The use of the knife — the takeaways, and all the back and forth with it — was also pretty gripping.
Yeah. What’s interesting with that is, originally, Paul Greengrass had visualized this end fight going through the Las Vegas tunnels, but these tunnels were actually populated by homeless people. The original idea was The Asset and Jason Bourne would be fighting through detritus and the people’s makeshift homes made of cardboard, and they’d make use of the environment around them.
Everything about that end fight was less about the technique or the volume, and more about the drama.
The knife fight and the takeaway exchange was originally much longer. But what Paul decided — which I think was totally right — was to have the tunnel be very minimal, with a little detritus here and there so that it looked more like the bowels of a Roman Colisseum.
It’s like an animus cage match going on down there.
Yes, exactly! So now, Bourne is being attacked with the knife, and he’s deflecting it with a picked up, old, worn kettle. The knife impales in the bottom of the kettle, and then he spins it, and that’s how we get rid of it.
Everything about that end fight was actually more about how less was being more — less about the technique or the volume, and more about the drama, the animus, and the hatred that the two guys have for each other, mixed in with a lot of fast and fluid techniques.
You also have moments like where Bourne is grabbing The Asset by the head trying to break his neck, and The Asset going to his bullet wound, sticking his thumb through the wound to create that pain. That was something Paul Greengrass directly wanted — he wanted more of that style of violence that wasn’t so practiced with a technical application. It was really just about two violent, intent animals going at each other.
I have to tell you, I was hard-pressed to sit still while watching the end of that fight sequence. I think I almost pulled the armrests off my chair. It was that intense for me as a viewing experience.
Oh, that’s great to hear! I’m really happy to hear that. Styles make fights. If you had, say, Sugar Ray Leonard fighting Floyd Mayweather, I bet you it would actually be a boring fight, because they both know how slick and how technical each fighter can be. It wouldn’t be as interesting or as exciting as [Marvin] Hagler versus [Tommy] Hearns, because it’s different styles.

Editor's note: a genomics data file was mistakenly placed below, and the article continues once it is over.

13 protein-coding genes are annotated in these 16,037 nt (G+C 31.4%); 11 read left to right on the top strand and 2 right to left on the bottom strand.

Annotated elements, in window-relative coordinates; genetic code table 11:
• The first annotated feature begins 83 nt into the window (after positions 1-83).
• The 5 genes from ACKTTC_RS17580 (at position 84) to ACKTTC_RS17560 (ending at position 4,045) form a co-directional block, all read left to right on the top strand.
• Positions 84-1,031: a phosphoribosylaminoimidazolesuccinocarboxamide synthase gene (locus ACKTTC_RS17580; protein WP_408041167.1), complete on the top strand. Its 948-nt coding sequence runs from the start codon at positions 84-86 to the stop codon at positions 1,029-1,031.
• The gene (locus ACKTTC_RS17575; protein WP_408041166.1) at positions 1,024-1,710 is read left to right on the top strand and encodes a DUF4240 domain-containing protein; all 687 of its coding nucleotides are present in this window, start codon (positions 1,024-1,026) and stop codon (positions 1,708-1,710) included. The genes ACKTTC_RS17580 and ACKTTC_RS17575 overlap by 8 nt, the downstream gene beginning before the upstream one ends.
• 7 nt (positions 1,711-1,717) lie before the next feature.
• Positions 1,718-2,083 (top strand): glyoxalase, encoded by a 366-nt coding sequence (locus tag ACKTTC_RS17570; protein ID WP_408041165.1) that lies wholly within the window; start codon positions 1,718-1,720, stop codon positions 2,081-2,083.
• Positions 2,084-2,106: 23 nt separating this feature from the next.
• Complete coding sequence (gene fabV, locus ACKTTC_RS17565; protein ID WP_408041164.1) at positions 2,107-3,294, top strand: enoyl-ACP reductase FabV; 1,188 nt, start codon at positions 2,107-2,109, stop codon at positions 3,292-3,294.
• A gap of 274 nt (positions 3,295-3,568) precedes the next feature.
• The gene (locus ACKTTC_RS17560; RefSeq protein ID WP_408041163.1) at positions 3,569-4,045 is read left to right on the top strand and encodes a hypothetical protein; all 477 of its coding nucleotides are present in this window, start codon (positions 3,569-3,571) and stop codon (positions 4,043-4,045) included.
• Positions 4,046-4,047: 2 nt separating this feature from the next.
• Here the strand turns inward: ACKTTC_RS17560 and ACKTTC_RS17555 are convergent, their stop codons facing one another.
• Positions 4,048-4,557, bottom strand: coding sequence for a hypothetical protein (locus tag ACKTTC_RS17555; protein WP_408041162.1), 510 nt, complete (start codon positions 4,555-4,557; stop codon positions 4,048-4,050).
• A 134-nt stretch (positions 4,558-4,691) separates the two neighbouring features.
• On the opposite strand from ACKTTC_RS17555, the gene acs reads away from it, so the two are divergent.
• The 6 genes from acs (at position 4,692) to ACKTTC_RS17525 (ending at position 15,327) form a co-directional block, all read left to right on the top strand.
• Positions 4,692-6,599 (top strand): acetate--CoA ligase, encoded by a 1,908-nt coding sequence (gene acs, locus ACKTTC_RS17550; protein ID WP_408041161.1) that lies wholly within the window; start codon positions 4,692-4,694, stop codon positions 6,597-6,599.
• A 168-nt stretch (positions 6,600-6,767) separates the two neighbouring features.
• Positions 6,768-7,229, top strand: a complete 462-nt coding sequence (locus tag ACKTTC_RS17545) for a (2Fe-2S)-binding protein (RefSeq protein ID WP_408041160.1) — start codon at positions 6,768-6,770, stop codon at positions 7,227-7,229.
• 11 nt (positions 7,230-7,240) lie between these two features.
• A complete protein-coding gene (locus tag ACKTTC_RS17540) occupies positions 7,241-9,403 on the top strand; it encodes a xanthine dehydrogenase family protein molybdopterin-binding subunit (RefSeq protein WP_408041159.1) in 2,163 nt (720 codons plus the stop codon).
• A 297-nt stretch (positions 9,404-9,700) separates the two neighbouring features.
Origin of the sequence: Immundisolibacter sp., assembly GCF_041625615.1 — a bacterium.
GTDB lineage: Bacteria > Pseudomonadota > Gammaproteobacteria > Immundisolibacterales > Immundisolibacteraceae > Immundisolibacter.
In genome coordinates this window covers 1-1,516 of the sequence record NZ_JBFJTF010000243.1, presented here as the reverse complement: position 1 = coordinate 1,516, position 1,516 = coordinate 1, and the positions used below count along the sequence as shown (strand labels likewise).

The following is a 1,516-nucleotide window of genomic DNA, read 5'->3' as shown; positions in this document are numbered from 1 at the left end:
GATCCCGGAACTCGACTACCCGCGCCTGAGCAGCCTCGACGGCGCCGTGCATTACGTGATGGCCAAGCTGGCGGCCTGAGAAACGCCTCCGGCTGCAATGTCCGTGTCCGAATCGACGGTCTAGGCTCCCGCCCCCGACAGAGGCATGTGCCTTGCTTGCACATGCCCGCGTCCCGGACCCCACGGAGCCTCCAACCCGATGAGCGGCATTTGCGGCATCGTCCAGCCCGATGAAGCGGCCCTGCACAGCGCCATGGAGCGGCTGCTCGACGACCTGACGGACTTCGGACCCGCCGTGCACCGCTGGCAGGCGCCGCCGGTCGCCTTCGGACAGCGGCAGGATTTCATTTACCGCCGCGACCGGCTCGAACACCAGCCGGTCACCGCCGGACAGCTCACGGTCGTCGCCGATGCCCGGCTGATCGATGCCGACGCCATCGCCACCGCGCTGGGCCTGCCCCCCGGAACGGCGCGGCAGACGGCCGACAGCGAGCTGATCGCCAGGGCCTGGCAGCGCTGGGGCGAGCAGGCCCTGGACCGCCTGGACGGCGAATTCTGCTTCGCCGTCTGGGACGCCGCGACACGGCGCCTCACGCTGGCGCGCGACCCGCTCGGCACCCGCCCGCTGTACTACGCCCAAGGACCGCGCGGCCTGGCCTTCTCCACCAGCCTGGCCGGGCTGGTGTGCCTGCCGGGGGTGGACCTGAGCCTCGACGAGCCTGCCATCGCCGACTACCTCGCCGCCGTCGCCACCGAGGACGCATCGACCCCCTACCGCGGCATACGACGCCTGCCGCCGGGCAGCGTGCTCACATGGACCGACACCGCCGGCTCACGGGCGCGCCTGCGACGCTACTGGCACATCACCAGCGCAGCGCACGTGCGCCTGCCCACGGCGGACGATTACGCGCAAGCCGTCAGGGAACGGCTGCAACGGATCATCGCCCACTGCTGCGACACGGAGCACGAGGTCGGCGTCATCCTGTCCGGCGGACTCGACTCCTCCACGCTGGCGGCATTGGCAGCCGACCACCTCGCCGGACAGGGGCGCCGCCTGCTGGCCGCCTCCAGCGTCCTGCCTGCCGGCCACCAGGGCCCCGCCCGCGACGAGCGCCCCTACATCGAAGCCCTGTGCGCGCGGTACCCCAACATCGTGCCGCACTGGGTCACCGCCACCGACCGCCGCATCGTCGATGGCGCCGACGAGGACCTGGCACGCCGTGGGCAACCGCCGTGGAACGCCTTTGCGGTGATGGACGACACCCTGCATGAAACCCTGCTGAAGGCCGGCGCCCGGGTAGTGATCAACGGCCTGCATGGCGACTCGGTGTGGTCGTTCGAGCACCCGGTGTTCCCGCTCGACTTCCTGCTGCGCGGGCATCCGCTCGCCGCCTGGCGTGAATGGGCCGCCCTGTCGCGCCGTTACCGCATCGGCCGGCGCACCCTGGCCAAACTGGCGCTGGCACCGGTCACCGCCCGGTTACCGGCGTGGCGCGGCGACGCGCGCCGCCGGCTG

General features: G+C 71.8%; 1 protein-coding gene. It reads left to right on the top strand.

The one bare-knuckle scene from the movie that was also featured prominently in the main trailer, where Bourne delivers one punch and the guy goes down — that made the Mike Tyson bell go off in my head.
Yeah, and that was a quick, fast left hook. And remember — Jason Bourne has been used to fighting two, three, and four guys at a time, while bare-knuckled brawlers, as skilled as they are, are still fighting in the realm of some kinds of rules. In essence, when Bourne is in that world, he’s reflecting on how many fights he’s had and how many lives he’s taken. It’s that whole psychology.
Do you have a favorite fight scene from any other film that you have not personally been involved with?
Ahhh … well, I have a few. Jackie Chan’s Drunken Master II (1994), the end fight scene. It was incredibly creative — the use of traditional fluid, drunken-style kung fu with stunts, with him going into the flames and drinking the fuel/candle oil [i.e., the industrial alcohol]. Very, very inventive. I’ve always admired him. I didn’t work on that one, but I have worked with Jackie, on Shanghai Noon (2000).
I like the first Bourne Identity (2002) as well — the end fight sequence Matt had to do. It introduced, in a really good way, the Filipino style of Kali and dirty boxing.